True Fear, Forsaken Souls – Part 1 (Switch) – Review
Follow Genre: Point-and-click adventure
Developer: Goblinz
Publisher: The Digital Lounge
Platform: PC, PS4, Android, Switch
Tested on: Switch

True Fear, Forsaken Souls – Part 1 (Switch) – Review

Site Score
8.5
Good: Relaxing, Visuals
Bad: Not really a horror title
User Score
9.4
(5 votes)
Click to vote
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Rating: 9.4/10 (5 votes cast)

True Fear, Forsaken Souls – Part 1 already passed the revue several months ago when the game was ported to the PlayStation 4. We found the experience to be more meditative than haunting, but the atmosphere and the visuals certainly pressed the right buttons. This time, we get to take a look at the Nintendo Switch version, which is one of the hottest platforms at the moment. That being said, we have seen in the past that not all ports from one platform are successful however. Nonetheless, this port by Goblinz and The Digital Lounge proves to be decent and might just bring another nice point and click game to the Nintendo Switch.

Story

The game doesn’t give that much background on who you actually are, but you know you’re playing as a female, that’s clearly living on her own. When in the middle of the night you are awoken by knocks on your front door, you see a mailman who has papers for you, which need to be signed. These papers seem to be from your sister, who you haven’t heard from in years. The papers also draw you to an abandoned home, which is supposed to be the property of your sister. When walking inside, not only the place is eerily quiet, you also have the feeling you’re being followed by someone.

Overall the storyline of the game seems to be simple but pleasant enough to press forward. When solving more and more puzzles, you’ll sometimes see short cutscenes, which have a certain story value to them. Things will get more clear the further you progress, but even then, the story will never truly blow your socks off. Nonetheless, it’s a fun premise for this game, and does set a certain scary vibe.

Graphics

When looking at the visual representation of True Fear, we are actually wowed by the many different backgrounds and moveable objects in the game. While interacting with objects will simply shift the still picture, it’s still nicely done. The eerie atmosphere is properly captured and everything truly feels as if you’re in an abandoned house, safe for a few features that clearly show ‘some life’ in the property.

From time to time you’ll see short cutscenes which show you a bit of what is going on, or when you reach a new part in the story, which makes things a bit more personal. The graphical quality of these cinematic clips is a bit less than what you’ve come to expect from modern games, but it still looks nice for this type of title.

Sound

The sound design of True Fear is pretty much perfect for the game. You’ll be treated to a more atmospheric soundtrack, which is actually quite soothing, but still has a certain eerie vibe to it. The effects on the background may loop a lot, but they never get bothersome, as you’ll be fully immersed in the gameplay. Every interaction has its response in the sound department, and this truly shows that the developers thought of every little detail.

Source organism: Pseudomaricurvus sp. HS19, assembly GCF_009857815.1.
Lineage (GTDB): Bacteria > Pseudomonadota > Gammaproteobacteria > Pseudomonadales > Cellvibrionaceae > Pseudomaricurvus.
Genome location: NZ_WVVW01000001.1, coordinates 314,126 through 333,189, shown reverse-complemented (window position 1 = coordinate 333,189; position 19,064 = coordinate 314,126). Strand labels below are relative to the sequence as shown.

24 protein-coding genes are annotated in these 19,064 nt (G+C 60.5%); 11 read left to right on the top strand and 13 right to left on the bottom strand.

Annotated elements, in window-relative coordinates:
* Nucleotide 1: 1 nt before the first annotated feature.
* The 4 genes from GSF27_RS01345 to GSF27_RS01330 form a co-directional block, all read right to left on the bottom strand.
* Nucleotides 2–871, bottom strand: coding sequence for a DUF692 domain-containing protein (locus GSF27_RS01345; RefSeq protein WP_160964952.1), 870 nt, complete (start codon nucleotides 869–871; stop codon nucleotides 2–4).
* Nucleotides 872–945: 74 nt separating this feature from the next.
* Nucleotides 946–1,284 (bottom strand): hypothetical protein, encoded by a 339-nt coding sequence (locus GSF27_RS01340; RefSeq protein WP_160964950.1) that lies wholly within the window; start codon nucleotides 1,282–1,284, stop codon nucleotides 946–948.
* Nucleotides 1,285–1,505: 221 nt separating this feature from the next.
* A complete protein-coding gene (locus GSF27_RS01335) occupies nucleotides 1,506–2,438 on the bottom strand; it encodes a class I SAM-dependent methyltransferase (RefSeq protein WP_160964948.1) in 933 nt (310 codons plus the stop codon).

Gameplay

True Fear, Forsaken Souls – Part 1 is in essence a horror point and click puzzler, albeit with the horror elements more on the background. While the locations you are in are somewhat creepy and decayed, there’s never a feeling of urgency, even though the story indicates something evil and vile is keeping a close eye on all your movements. You’ll soon notice that you can try (and retry) different options as much as you like, without any time restraints, any consequences and so on. You’ll simply go your merry way, be it on the standard, lower or higher difficulty levels, with the lowest allowing you to nearly spam the hint function.

Most puzzles in the game do make sense and point themselves out. If you get stuck, there’s still the hint option, but for the most part, you can figure things out yourself. Nonetheless, sometimes a keen eye is needed to properly see all you can interact with, or all items a certain space has to offer. When interacting with items, you’ll always pick up those you need later, but the rest can prove interesting to interact with, as some may hold clues to solve puzzles.

It’s fun to see that the touch screen function of the Switch was not overlooked, and it’s actually quite fun to be able to use if when relaxing in the sofa. While some things are still more clearly visible on the big screen, the game never becomes unclear, and even then, you still have the hint function if you still can’t put your finger on it.

Conclusion

True Fear, Forsaken Souls – Part 1 is a fairly relaxing horror game, albeit if you think about it carefully, it probably misses its mark as a horror title. The game has a lot of fun puzzles to plow through, and there is more than enough content to occupy yourself for a couple of days. The atmosphere properly sets the tone thanks to the wonderful looking backdrops and the music behind it all. If you’re looking for a fun point and click puzzler, this title should earn a rightful place in your Switch’s digital game collection.

VN:F [1.9.22_1171]
Rating: 9.4/10 (5 votes cast)
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True Fear, Forsaken Souls – Part 1 (Switch) - Review, 9.4 out of 10 based on 5 ratings
Ibuki
Ibuki


Aspiring ninja.

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